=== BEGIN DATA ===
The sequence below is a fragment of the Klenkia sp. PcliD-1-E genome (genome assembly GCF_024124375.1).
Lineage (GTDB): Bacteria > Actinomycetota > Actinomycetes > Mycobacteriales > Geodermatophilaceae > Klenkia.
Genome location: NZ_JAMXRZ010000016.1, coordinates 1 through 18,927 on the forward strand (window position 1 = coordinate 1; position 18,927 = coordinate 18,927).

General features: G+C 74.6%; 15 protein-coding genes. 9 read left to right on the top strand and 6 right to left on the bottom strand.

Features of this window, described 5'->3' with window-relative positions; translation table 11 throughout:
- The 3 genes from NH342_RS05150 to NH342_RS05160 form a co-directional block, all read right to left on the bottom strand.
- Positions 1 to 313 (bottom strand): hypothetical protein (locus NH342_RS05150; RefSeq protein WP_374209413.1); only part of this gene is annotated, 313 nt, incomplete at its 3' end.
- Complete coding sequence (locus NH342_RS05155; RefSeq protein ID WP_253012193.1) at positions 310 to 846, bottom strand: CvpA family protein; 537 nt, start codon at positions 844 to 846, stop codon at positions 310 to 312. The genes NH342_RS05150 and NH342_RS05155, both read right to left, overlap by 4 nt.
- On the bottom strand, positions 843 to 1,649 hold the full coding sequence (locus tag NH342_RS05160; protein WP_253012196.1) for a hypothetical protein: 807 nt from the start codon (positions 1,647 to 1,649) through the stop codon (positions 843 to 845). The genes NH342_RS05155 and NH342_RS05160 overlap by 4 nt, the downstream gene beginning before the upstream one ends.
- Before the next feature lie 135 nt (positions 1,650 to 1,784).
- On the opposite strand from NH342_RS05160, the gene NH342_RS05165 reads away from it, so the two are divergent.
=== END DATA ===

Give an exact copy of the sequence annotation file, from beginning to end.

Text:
The sequence below is a fragment of the Klenkia sp. PcliD-1-E genome (genome assembly GCF_024124375.1).
Lineage (GTDB): Bacteria > Actinomycetota > Actinomycetes > Mycobacteriales > Geodermatophilaceae > Klenkia.
Genome location: NZ_JAMXRZ010000016.1, coordinates 1 through 18,927 on the forward strand (window position 1 = coordinate 1; position 18,927 = coordinate 18,927).

General features: G+C 74.6%; 15 protein-coding genes. 9 read left to right on the top strand and 6 right to left on the bottom strand.

Features of this window, described 5'->3' with window-relative positions; translation table 11 throughout:
- The 3 genes from NH342_RS05150 to NH342_RS05160 form a co-directional block, all read right to left on the bottom strand.
- Positions 1 to 313 (bottom strand): hypothetical protein (locus NH342_RS05150; RefSeq protein WP_374209413.1); only part of this gene is annotated, 313 nt, incomplete at its 3' end.
- Complete coding sequence (locus NH342_RS05155; RefSeq protein ID WP_253012193.1) at positions 310 to 846, bottom strand: CvpA family protein; 537 nt, start codon at positions 844 to 846, stop codon at positions 310 to 312. The genes NH342_RS05150 and NH342_RS05155, both read right to left, overlap by 4 nt.
- On the bottom strand, positions 843 to 1,649 hold the full coding sequence (locus tag NH342_RS05160; protein WP_253012196.1) for a hypothetical protein: 807 nt from the start codon (positions 1,647 to 1,649) through the stop codon (positions 843 to 845). The genes NH342_RS05155 and NH342_RS05160 overlap by 4 nt, the downstream gene beginning before the upstream one ends.
- Before the next feature lie 135 nt (positions 1,650 to 1,784).
- On the opposite strand from NH342_RS05160, the gene NH342_RS05165 reads away from it, so the two are divergent.